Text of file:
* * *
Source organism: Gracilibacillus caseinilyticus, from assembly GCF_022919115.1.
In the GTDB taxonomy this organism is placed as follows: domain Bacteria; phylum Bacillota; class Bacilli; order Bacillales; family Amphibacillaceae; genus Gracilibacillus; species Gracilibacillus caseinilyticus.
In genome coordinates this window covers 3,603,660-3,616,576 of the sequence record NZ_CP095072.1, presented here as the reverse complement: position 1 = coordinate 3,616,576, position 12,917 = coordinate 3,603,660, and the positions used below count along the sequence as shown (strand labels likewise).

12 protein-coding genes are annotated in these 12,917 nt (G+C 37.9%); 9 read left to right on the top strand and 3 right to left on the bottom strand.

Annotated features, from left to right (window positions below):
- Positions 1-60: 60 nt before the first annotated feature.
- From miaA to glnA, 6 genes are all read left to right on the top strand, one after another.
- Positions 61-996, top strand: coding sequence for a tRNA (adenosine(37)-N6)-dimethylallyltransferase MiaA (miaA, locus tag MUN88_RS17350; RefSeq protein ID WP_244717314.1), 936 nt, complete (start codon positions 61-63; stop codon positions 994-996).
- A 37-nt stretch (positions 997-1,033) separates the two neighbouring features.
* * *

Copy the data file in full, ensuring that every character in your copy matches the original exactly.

Source organism: Gracilibacillus caseinilyticus, from assembly GCF_022919115.1.
In the GTDB taxonomy this organism is placed as follows: domain Bacteria; phylum Bacillota; class Bacilli; order Bacillales; family Amphibacillaceae; genus Gracilibacillus; species Gracilibacillus caseinilyticus.
In genome coordinates this window covers 3,603,660-3,616,576 of the sequence record NZ_CP095072.1, presented here as the reverse complement: position 1 = coordinate 3,616,576, position 12,917 = coordinate 3,603,660, and the positions used below count along the sequence as shown (strand labels likewise).

12 protein-coding genes are annotated in these 12,917 nt (G+C 37.9%); 9 read left to right on the top strand and 3 right to left on the bottom strand.

Annotated features, from left to right (window positions below):
- Positions 1-60: 60 nt before the first annotated feature.
- From miaA to glnA, 6 genes are all read left to right on the top strand, one after another.
- Positions 61-996, top strand: coding sequence for a tRNA (adenosine(37)-N6)-dimethylallyltransferase MiaA (miaA, locus tag MUN88_RS17350; RefSeq protein ID WP_244717314.1), 936 nt, complete (start codon positions 61-63; stop codon positions 994-996).
- A 37-nt stretch (positions 997-1,033) separates the two neighbouring features.